In video technology, 24p refers to a video format that operates at a true 24 frames per second (or typically, 23.976fps) framerate with progressive scanning (not interlaced). Originally, 24p was used in the non-linear editing of film-originated material. Today, 24p formats are being increasingly used for aesthetic reasons in image acquisition. Capturing video at 24p offers film-like motion, which is arguably more suitable for narrative projects and creates more film-like images. Some vendors market 24p products as a cheaper alternative to film acquisition.
Most film is projected in movie theaters at 24 frames per second - making it the highest resolution of any media format in common use today. The secret is 24p, that is, 24 frames per second, presented progressively.
Video always runs at around 30 (29.97) frames. Until now, film was converted to video by doubling some of the frames on a regular basis, so that it ended up at 30fps. And, even more awkwardly, to be converted to the PAL standard, film was simply sped up 5%, to the 25 frames-per-second that?s required for that format. Neither of these processes is perfect.
- Lower motion sharpness/smoothness (if you move the camera too fast, the motion will look jumpy and choppy) It's prone to causing "artifacts", which look like a kind of "comb" effect, especially in slow motion or in still grabs from moving video. They are caused by the relative movement between two fields that make up a single frame. It's a fact of life, though, that 1080p, (1920 by 1080 progressive), which might appear to be the perfect format for high definition video, would generate too much data for current consumer technology, so we might have to wait a while for that.
- Lower still-image sharpness
- Very hard to get it looking like video again if that's what you really wanted.
- Most edit systems are able to use 24P and 23.98 interchangeably, however you may have to pullup/pulldown your audio to match.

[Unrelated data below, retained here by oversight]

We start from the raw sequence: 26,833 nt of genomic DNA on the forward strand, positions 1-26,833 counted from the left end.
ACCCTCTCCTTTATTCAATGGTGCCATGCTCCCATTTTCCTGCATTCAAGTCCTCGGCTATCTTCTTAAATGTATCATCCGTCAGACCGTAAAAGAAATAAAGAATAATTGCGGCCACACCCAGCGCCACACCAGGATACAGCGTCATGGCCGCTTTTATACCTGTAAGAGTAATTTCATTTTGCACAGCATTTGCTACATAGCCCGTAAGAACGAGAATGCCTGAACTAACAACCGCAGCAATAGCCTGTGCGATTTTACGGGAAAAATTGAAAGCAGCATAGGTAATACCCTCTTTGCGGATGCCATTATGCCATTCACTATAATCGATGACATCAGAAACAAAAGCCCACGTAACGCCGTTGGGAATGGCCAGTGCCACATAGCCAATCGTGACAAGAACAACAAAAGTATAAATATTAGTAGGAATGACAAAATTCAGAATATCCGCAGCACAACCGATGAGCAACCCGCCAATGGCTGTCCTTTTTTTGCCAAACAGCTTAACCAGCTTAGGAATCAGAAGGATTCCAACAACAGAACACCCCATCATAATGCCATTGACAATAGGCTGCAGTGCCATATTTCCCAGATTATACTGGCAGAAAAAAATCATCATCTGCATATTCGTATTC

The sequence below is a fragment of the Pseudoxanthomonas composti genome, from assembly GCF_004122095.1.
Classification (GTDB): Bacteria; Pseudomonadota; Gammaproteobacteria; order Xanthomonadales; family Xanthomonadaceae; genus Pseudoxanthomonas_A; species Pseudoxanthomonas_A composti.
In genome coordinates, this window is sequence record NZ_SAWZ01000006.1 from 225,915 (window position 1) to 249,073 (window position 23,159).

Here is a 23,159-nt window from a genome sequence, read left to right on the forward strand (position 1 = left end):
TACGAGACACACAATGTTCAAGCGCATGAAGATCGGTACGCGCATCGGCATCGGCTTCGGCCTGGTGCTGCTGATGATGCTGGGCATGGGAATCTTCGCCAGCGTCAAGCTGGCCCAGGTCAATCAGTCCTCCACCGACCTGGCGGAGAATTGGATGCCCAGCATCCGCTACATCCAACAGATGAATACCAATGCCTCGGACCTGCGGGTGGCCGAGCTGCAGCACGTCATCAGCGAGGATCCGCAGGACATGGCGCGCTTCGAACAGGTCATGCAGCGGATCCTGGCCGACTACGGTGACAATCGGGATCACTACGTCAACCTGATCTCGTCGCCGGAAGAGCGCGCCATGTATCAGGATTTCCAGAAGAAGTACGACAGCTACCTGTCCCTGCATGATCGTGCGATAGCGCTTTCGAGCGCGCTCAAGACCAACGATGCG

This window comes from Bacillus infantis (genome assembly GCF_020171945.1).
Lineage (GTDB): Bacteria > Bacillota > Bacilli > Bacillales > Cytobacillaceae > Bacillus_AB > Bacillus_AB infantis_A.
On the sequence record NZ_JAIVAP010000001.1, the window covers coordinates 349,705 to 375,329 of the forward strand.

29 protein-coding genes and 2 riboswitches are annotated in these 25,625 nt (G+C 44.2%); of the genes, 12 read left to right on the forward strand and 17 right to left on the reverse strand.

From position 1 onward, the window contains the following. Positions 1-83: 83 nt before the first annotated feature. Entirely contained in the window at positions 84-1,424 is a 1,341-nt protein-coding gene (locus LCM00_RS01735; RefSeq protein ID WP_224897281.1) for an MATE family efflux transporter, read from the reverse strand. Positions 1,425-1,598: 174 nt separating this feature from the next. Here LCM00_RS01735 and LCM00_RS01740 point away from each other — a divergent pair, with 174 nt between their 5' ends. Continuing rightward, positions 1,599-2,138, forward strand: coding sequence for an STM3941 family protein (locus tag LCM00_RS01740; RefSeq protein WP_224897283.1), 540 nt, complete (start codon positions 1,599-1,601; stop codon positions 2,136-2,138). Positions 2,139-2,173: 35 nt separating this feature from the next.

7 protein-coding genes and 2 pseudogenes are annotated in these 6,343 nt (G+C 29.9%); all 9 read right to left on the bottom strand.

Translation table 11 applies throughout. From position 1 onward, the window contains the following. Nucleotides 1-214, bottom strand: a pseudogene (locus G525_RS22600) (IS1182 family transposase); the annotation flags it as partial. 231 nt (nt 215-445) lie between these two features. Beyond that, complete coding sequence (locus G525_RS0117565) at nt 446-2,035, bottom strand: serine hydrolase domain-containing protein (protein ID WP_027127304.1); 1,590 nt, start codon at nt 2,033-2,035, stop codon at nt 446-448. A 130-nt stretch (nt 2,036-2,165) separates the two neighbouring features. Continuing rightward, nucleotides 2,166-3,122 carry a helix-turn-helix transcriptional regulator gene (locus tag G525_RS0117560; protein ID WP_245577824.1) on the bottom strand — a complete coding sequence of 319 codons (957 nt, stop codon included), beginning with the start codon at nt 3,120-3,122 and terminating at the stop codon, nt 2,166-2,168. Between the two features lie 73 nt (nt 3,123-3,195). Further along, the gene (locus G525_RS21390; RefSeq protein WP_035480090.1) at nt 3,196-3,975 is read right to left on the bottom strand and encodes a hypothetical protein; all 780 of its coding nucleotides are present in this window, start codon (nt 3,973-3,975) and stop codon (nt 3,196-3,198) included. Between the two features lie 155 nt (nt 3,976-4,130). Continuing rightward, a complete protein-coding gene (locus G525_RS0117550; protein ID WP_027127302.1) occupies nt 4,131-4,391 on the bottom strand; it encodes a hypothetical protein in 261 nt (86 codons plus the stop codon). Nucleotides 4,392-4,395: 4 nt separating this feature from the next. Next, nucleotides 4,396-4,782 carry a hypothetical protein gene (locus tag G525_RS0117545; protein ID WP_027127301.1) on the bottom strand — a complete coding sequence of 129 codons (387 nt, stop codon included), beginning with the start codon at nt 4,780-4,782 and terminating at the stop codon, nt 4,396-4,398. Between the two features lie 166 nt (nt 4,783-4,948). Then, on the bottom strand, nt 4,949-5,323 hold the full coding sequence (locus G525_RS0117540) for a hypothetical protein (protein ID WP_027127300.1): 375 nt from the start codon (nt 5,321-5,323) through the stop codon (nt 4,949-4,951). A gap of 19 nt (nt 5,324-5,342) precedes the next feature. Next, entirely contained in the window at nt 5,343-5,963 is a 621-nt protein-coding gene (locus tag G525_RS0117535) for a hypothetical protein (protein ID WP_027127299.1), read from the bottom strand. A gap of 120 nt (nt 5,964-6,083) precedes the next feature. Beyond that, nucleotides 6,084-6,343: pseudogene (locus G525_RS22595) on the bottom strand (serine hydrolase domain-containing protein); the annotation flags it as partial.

- Most consumer-level video editors (particularly non-HD ones) are designed for 30 frames per second, and the addition of 24p is sometimes awkwardly implemented. Incorrect user settings can result in a 24p frame at the edge of an edit existing on only one NTSC field, thus cutting its resolution in half. If a non-linear editor is incapable of removing pulldown, the standard 2:3 pulldown pattern should be used when shooting
- It?s hard to tell the difference between film?s 24 frames per second and video?s 29.97 frames, especially when the frames are doubled to prevent flickering. And, with the official video standards not specifying whether home TVs will display progressive or interlaced signals, or 24 or 30 frames per second, the new TVs will be able to display any and all of these formats.
- Frame-grabbed stills from the video are free of interlace "comb" edges on moving images
- Some people seem to like the slightly "jerky" look of PS-mode video.
- While editing video at 23.98 frames per second, you will also find that you can render faster as your hard drives have to send less frames per second to FCP, and the Mac's processors have less work to do.
- 24 versus 30 frames represents 20% less frames that need to be processed, that need to sit on a disk, that need to be rotoscoped, manipulated and stored. That?s more efficient.
- 24p cameras is that they offer nonlinear gamma settings as adjustable contrast profiles that can emulate the response of film to light.
- If you remove the extra frames and edit in a 23.98p timeline, you can make a 24p DVD (See pages 45 and 90 of the DVD Studio Pro 3 manual for full details on making a 24p DVD) which will look better than the same video as a "normal" 29.97 DVD because less frames of video have to be fit on the disc and hence a higher bit rate can be used for the remaining frames.
- More Accurate Inverse Telecine
30 FPS disadvantages:
- None, other than the inferior quality of stills captured from video of moving images (when computer-video/streaming videos are made, deinterlacing is easy, so it is not necessary to do this while shooting, damaging the original for TV-viewing)
- Lower spatial resolution...a big disadvantage when compared to film
- The problem with 30 is that it limits your distribution to 30P or 60i; it does not convert smoothly to PAL (50i) or film (24 fps.) So if your only intended release is 60i NTSC and 720/60P or 1080/60i HDTV (and the internet), then 30P is OK. But if there is a chance of a PAL release or European HDTV, then avoid 30P.
30 FPS advantages:
- Smooth motion-rendering
- Best sharpness for both moving and still video images
Last update: 07:23 PM Thursday, April 5, 2007